Despite the modern boom in technology, we are still faced with the fact that people write texts without diacritics. There are two main reasons for this. The first, historical reason stems from the past when the use of diacritics was troublesome and people would write text without them. The second one is the speed - typing without diacritics is usually faster. Text without diacritics is easy to understand for people, but for some types of documents, missing diacritics can cause a problem. This is also an issue when computers process such text. In this paper, we propose an algorithm based on word n-grams (a contiguous sequence of n words) that can restore diacritics of text written in the Slovak language. We also compare and evaluate our results with other algorithms developed for Slovak text.
The diacritic, defined by the Merriam-Webster dictionary , is a mark near or through an orthographic or phonetic character or combination of characters indicating a phonetic value different from that given the unmarked or otherwise marked element. Diacritical marks may appear above or below a letter, or in some other position such as within the letter or between two letters. The most common diacritical marks are called accents.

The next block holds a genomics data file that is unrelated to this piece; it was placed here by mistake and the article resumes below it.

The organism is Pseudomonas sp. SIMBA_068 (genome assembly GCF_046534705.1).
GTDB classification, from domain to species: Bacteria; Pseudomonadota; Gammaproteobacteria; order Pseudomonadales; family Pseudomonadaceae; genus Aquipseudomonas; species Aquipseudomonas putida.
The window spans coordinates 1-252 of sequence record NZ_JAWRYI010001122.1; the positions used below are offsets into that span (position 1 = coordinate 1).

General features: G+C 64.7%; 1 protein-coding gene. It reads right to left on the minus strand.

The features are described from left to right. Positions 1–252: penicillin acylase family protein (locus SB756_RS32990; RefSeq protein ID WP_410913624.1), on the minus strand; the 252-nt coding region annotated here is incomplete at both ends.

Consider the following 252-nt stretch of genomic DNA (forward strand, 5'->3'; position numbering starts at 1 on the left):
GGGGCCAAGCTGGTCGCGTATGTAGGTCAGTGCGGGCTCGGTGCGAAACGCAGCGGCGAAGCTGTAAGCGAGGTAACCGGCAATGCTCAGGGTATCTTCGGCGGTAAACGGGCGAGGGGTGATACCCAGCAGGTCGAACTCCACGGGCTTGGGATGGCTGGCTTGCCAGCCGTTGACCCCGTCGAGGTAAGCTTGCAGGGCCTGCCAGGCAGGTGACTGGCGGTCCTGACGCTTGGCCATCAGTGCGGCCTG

Diacritical marks are mainly required in official contacts, such as any e-mail communication between people who do not know each other, or official documents, such as a final thesis. However, the Slovak text is understandable without diacritical marks, and there are also other reasons why people in everyday life do not use the diacritics.
All of these reasons stem from the available technology – because hardly anyone omits diacritical marks in the text written on paper. The diacritics are often omitted in text found on mobile devices, such as mobile phones or tablets. When typing text on such devices, it takes more time to type a letter with an accent than without it, so the communication without the diacritics is faster.
Other reasons are historical - once accents were not well supported, for example, in the e-mail communication. Letters with accents were not encoded correctly. The recipient of such a message often received an incomprehensible set of squares instead of meaningful text and he had to guess what letter was intended by the sender. However, this problem is not an issue anymore; the internet communication is now able to handle the diacritics well. Another historical reason comes from the time when communication with a short text message (called SMS by Short Message Service) was used. The maximum length of one SMS is 140 bytes . If the sender uses basic Latin characters without diacritics in a message, the default encoding is 7-bit (GSM-7). This means that the message can hold 160 characters. However, if a user uses non-standard or accented characters, the number of characters in a message will be truncated due to a change in the encoding (from 7-bit to 8bit or currently even 16bit for UCS2). For this reason, people preferred to write SMS messages without diacritics.